Thursday, September 22, 2011

(in work)HABITATS CAN EXTRACT ELEMENTS from the Gas Giant Region

Future habitats might well occupy orbits 
too far from Sol for sunlight 
to be a viable energy source.  
These habitats might use fusion reactors 
fueled with Helium-3 (3He) 
mined from the gas giants. 

BACKGROUND: Atmospheres of the Outer Planets
Sheer abundance of gases and their locations make the gas giants good way stations beyond Mars.
TABLE I. Atmospheric Gases
by volume percentage (%)
C H4
Uranus 82.5%15.2%2.3%1.0%
Fuel for Propulsion Systems
Hydrogen and methane are excellent fuels for chemical rockets for travel to/from the local moons. Also, hydrogen can power both fission and fusion rockets. ³He is an excellent fusion reactor fuel to power internal systems.
Why Mine There?
Mining operators could gather many metric Tonnes (mTs) of fusion fuel.  ³He is an attractive candidate.  The ³He-³He fusion process emits no neutrons (aneutronic). This eliminates neutron radiation to greatly extend the life of the vessel's fusion reactors.
BACKGROUND:  Mining gas giants for 3He has been widely studied for many yearsEXAMPLE: More than 50 years ago, the British Interplanetary Society proposed a Project Daedalus interstellar probe, fueled by 3He from the atmosphere of Jupiter. Further study has caused many scientists to also consider extracting 3He from the other gas giants because Jovian gravity might prove problematic. (see excellent paper by Bryan Palaszewski)).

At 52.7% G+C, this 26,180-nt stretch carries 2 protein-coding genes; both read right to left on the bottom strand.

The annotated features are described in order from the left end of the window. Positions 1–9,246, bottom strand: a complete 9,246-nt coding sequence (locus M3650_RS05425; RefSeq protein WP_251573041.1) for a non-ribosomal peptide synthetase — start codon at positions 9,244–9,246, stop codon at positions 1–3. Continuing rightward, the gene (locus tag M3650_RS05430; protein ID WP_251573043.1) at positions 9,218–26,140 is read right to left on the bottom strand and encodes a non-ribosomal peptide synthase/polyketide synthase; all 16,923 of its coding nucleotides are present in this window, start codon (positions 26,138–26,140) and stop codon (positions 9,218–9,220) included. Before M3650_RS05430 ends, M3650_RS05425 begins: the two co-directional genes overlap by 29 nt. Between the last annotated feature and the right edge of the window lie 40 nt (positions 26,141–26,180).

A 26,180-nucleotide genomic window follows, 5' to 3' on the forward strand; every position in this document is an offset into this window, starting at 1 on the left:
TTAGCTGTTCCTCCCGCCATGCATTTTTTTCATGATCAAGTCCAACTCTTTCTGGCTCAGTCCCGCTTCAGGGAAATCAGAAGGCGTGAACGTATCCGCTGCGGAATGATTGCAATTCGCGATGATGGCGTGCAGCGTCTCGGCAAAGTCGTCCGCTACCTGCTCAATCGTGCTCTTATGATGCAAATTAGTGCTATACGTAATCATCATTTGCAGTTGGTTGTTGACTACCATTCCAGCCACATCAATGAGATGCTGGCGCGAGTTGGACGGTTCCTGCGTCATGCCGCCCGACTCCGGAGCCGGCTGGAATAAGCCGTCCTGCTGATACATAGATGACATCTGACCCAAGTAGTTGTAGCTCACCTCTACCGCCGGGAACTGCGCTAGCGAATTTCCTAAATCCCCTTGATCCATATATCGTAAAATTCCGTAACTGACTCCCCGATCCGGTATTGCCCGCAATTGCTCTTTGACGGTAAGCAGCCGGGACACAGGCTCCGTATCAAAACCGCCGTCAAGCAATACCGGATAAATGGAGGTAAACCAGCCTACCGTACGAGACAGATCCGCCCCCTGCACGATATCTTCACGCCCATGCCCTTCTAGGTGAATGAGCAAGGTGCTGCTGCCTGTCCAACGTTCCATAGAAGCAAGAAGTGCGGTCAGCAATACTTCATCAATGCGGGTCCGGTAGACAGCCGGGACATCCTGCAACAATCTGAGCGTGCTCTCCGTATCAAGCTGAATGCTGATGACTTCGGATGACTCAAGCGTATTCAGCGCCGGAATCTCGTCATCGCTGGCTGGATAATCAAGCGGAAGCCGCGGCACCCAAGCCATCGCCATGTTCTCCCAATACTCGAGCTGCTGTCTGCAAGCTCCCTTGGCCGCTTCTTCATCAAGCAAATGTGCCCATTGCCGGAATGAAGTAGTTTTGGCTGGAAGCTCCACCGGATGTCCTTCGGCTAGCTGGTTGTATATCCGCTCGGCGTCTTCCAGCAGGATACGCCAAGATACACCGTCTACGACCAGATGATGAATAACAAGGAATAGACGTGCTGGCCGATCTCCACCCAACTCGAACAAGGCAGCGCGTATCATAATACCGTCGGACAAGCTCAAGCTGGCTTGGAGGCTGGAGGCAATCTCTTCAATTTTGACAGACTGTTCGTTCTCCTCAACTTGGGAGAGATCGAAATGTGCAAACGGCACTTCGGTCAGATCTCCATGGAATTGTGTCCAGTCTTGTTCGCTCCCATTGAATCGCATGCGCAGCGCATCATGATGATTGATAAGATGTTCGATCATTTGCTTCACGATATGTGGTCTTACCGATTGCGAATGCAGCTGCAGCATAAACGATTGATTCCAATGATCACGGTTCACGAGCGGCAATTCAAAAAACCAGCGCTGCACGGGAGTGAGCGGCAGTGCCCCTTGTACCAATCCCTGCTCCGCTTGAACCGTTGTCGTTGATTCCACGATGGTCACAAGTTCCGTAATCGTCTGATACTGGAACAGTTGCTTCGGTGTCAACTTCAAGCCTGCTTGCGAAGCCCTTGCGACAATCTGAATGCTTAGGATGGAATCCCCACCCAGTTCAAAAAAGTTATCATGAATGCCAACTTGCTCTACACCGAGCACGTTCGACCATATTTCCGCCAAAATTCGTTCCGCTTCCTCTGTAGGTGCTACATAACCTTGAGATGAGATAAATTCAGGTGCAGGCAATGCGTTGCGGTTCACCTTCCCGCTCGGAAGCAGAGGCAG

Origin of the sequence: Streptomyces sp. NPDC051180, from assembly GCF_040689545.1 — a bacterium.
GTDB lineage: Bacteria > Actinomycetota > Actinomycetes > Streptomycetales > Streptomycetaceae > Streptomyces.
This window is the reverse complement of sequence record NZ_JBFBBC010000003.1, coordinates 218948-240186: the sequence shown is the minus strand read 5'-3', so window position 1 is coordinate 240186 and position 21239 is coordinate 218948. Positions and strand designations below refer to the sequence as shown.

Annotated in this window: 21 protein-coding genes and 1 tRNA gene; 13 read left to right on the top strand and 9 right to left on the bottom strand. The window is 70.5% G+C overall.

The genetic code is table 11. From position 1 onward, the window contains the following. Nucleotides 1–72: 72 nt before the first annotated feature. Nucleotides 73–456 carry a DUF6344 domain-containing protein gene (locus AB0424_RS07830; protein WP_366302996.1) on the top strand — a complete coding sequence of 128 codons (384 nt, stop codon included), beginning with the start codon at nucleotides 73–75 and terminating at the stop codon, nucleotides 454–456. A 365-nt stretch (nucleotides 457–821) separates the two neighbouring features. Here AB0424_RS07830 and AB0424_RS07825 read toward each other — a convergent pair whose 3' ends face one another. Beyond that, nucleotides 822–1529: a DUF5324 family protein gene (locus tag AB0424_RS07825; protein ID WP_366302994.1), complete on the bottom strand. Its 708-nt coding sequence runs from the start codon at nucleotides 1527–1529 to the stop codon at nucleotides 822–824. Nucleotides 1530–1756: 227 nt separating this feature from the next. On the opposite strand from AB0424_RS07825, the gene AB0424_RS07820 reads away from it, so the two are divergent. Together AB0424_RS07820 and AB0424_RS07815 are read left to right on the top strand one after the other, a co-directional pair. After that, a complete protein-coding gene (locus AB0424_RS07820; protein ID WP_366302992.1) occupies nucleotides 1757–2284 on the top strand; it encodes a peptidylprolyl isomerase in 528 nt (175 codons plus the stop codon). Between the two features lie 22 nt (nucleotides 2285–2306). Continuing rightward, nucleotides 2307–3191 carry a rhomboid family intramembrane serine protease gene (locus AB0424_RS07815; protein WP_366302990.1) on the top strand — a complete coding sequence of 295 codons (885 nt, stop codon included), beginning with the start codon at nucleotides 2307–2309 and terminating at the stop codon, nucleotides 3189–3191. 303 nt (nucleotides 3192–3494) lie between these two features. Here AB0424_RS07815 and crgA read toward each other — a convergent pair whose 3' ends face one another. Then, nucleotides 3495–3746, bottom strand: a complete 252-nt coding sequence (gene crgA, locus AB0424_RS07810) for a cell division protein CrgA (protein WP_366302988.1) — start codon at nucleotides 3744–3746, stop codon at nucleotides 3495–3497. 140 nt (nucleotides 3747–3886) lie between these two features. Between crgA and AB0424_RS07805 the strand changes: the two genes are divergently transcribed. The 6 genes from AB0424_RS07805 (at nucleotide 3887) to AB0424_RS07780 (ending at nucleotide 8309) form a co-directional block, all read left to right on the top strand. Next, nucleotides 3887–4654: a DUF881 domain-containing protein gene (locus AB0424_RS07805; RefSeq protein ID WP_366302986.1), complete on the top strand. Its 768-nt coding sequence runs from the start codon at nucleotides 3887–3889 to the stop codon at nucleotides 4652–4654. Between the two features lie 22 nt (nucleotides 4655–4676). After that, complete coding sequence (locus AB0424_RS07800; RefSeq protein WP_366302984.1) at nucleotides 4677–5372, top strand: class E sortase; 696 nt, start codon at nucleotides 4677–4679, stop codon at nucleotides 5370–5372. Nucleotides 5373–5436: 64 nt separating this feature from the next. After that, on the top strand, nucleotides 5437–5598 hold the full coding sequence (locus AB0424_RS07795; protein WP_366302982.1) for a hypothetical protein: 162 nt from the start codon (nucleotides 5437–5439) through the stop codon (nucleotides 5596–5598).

Daedalus project used an unmanned spacecraft  to go one-way to Barnard's Star. At an average speed of 0.15c  (15% light speed), the vessel would take about 50 years to travel the 6 light years distance. Before starting the long journey, the vessel would need a lengthy stay in orbit around a gas giant. 
BACKGROUND: Atmospheric Mining Concepts for Gas Giants
AEROBOT could drift through atmospheres of Jupiter and other gas giants.  It could launch video probes to the surface to record images in various wavelengths.

On-board robot could gather gas samples, analyze them, and send results to orbiting habitats.
Aerostat Vehicle could persist in the atmosphere to continually process atmospheric gases.

Aerostat will periodically transfer the final product to nearby habitat either orbiting the planet or one of its moons.
Scooper “scoops” a portion of the planet’s atmosphere inside the vehicle for later processing.

After hundreds of missions, the scooper may show considerable strain from icy particles and potentially reactive materials (hydrogen, methane, etc.).
Cruiser gathers atmospheric gases as it flies in the atmosphere for an extended period.

To deploy many cruisers, in-situ manufacture and assembly of parts as well as vehicle maintenance may prove essential.
Atmospheric mining devices  can send their products into orbit to rendezvous with an orbiting habitat.
TE PROPOSES Space Tugs and Habitats 
to transport equipment and/or payloads among celestial objects among the gas giants as well as the inner Solar System.